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medrxiv; 2021.
Preprint Dans Anglais | medRxiv | ID: ppzbmed-10.1101.2021.11.29.21266777


Background BNT162b2 and mRNA-1273 vaccines are highly protective against COVID-19. Concern about waning immunity and reduced effectiveness against SARS-COV-2 variants led to use of a third dose six months after completing the primary series. We used data from the Veterans Health Administration to evaluate the effectiveness of a third dose of BNT162b2 or mRNA-1273 compared to the primary series in preventing post-vaccination COVID-19. Methods During January 1 - November 22, 2020, third dose recipients were matched (1:1) to demographically similar controls who did not receive a third dose. Eligible participants had completed the primary series at least six months (180 days) before recruitment date. Long-term care residents were excluded. Primary outcomes were documented SARS-CoV-2 infection and COVID-19 hospitalization. Effectiveness was estimated as 1-incidence rate ratio. Findings Following matching, the BNT162b2 group included 99,856 pairs and the mRNA-1273 group included 74,116 pairs. In BNT162b2 and mRNA-1273 groups, median age was 72 (interquartile range [IQR]: 65-75) and 72 (IQR: 67-76) years, 94,990 (95.1%) and 71,213 (96.1%) were male, and 61,261 (61.3%) and 52,170 (70.4%) were non-Hispanic White, respectively. Effectiveness of a third dose of BNT162b2 or mRNA-1273 compared to the primary series was 49.4% (95% confidence interval [CI]: 41.2-56.5%) and 46.0% (95% CI: 33.5-56.2%) for documented SARS-CoV-2 infection and 52.3% (95% CI: 33.8-65.6%) and 44.7% (95% CI: 10.7-65.7%) for COVID-19 hospitalization, respectively. Interpretation A third dose of BNT162b2 or mRNA-1273 is moderately effective against post-vaccination COVID-19 infection compared to the primary series.

medrxiv; 2021.
Preprint Dans Anglais | medRxiv | ID: ppzbmed-10.1101.2021.09.23.21263864


BackgroundVaccination against severe acute respiratory syndrome coronavirus 2 (SARS-CoV-2) has been accompanied by rising concern of vaccine breakthrough due to SARS-CoV-2 variants, waning protection over time, differential vaccine effectiveness, and regional resurgence of Coronavirus 2019 (COVID-19). Characterizing the frequency and drivers of vaccine breakthrough is necessary to inform COVID-19 control efforts. MethodsWe performed a retrospective cohort study of vaccine breakthrough infections in fully vaccinated persons in Veterans Health Administration. We applied Cox proportional hazard models to estimate cumulative incidence, assess differences in outcomes by vaccine, and identify associations with individual characteristics as well as time-dependent geographic variation in COVID-19 incidence, proportion of delta variant, and vaccine coverage. ResultsAmong 3,032,561 fully vaccinated persons, documented SARS-CoV-2 infection occurred in 11,197 (0.37%) and COVID-19 hospitalization occurred in 2,080 (0.07%). Compared to Ad26.COV2.S, BNT162b2 and mRNA-1273 had lower occurrence of documented SARS-CoV-2 infection (aHR 0.54, 95% confidence interval (CI) 0.51-0.58; aHR 0.36; 95% CI 0.33-0.38; respectively) and COVID-19 hospitalization (aHR 0.56, 95% CI 0.47-0.66; aHR 0.30; 0.25-0.35; respectively). Documented SARS-CoV-2 infection and COVID-19 hospitalization were associated with younger age, Hispanic or Latino ethnicity, number of comorbidities, and previous SARS-CoV-2 infection. Regional proportion of delta variant and county-level COVID-19 incidence were predictors of vaccine breakthrough events; county-level vaccine coverage was inversely associated. ConclusionsVaccine breakthrough was rare among fully vaccinated persons. mRNA-1273 and BNT162b2 were more protective against documented SARS-CoV-2 infection and COVID-19 hospitalization compared to Ad26.COV2.S. Efforts to limit COVID-19 transmission and bolster vaccine coverage would also curtail vaccine breakthrough.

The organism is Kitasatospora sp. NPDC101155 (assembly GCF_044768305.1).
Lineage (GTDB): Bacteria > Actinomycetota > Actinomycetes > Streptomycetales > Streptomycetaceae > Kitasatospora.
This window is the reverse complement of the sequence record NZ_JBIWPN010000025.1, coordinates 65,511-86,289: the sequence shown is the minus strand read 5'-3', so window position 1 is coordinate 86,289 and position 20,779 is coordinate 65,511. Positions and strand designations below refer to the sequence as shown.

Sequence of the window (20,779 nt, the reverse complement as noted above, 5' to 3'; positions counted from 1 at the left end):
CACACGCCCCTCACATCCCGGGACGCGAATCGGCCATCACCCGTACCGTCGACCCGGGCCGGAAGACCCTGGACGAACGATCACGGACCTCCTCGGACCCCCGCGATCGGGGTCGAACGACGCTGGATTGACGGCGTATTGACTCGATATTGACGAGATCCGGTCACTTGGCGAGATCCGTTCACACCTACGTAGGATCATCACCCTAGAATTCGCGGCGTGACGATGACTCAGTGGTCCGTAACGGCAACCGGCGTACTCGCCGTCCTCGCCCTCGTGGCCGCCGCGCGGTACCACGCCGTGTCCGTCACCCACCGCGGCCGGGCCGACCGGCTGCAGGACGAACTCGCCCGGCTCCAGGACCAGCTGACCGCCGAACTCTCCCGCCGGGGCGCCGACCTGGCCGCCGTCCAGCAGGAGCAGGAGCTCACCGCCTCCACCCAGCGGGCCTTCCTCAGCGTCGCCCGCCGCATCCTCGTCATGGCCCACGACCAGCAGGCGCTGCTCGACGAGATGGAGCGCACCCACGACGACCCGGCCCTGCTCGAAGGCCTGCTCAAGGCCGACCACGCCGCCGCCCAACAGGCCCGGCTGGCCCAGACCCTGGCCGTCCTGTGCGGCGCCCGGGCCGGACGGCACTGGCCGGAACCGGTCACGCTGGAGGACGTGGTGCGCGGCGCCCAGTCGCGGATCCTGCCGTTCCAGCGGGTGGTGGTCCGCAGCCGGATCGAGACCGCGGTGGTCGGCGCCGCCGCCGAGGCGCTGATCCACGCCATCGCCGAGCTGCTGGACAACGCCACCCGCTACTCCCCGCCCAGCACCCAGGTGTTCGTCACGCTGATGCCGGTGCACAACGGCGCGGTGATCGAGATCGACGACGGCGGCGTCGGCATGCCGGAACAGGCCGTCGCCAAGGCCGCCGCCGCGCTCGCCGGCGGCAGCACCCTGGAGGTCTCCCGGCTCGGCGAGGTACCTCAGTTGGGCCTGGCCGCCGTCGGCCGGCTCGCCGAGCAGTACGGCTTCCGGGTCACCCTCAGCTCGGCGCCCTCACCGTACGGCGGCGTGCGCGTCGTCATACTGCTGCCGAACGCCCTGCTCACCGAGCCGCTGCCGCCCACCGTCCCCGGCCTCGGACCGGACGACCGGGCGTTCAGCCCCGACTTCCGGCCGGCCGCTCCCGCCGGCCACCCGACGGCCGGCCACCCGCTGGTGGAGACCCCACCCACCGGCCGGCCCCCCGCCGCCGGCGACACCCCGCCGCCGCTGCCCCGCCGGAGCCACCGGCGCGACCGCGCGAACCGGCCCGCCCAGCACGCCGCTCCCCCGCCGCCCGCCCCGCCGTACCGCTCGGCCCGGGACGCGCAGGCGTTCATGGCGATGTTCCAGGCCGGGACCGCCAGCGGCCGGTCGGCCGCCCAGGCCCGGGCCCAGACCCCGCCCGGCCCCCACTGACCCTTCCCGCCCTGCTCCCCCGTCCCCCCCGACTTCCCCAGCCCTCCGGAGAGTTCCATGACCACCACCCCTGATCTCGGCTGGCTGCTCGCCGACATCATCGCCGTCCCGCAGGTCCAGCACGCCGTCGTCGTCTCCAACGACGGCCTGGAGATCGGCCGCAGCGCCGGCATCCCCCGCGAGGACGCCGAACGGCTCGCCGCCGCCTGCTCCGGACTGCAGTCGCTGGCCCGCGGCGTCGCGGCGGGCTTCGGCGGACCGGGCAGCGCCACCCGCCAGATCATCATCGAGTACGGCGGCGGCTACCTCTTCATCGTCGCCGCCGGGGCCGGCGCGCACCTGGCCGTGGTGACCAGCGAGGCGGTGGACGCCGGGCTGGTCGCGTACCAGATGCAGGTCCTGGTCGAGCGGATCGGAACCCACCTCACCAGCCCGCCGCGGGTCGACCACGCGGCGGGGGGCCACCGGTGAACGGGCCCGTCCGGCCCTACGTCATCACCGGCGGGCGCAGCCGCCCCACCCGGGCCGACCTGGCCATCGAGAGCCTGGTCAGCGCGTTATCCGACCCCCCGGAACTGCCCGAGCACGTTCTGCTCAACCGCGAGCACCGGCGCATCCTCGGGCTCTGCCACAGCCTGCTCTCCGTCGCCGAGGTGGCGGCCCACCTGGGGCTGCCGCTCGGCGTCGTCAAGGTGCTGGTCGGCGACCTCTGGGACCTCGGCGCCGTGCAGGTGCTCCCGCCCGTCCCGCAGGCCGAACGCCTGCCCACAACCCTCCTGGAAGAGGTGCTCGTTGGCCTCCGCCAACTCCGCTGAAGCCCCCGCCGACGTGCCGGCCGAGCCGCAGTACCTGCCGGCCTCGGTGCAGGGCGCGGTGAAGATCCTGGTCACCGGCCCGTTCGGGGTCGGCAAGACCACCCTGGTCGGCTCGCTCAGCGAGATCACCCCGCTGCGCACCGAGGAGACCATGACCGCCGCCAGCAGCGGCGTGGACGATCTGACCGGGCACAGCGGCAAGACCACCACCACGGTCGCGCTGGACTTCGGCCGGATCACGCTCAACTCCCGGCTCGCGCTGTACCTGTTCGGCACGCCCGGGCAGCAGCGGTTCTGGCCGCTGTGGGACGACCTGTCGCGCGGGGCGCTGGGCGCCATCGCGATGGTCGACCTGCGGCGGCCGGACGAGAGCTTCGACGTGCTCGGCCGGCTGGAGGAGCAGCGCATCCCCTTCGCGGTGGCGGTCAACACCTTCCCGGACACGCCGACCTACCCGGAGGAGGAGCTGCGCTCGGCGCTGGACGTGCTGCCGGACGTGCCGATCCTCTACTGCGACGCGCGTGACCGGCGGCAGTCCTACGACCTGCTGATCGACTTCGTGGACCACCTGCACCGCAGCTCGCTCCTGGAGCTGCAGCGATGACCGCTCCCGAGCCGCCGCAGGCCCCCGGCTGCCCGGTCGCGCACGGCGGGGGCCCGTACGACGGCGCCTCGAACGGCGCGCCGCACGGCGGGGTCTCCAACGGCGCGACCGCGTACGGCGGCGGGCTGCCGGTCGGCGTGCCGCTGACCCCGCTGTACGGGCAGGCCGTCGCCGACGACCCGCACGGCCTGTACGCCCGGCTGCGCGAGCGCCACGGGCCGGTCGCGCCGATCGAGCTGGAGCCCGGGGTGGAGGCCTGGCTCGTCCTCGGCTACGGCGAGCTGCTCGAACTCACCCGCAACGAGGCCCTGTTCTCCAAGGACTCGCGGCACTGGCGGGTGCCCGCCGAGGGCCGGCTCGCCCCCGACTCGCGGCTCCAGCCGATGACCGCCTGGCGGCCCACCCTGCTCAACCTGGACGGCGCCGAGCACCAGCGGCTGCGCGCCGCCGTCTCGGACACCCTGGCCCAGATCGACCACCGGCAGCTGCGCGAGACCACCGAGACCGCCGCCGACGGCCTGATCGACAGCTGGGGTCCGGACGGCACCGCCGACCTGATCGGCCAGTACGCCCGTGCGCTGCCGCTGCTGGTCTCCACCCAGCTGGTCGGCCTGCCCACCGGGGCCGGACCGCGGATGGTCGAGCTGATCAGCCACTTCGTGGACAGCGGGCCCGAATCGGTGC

Douleur paroxystique , Infections à coronavirus , COVID-19
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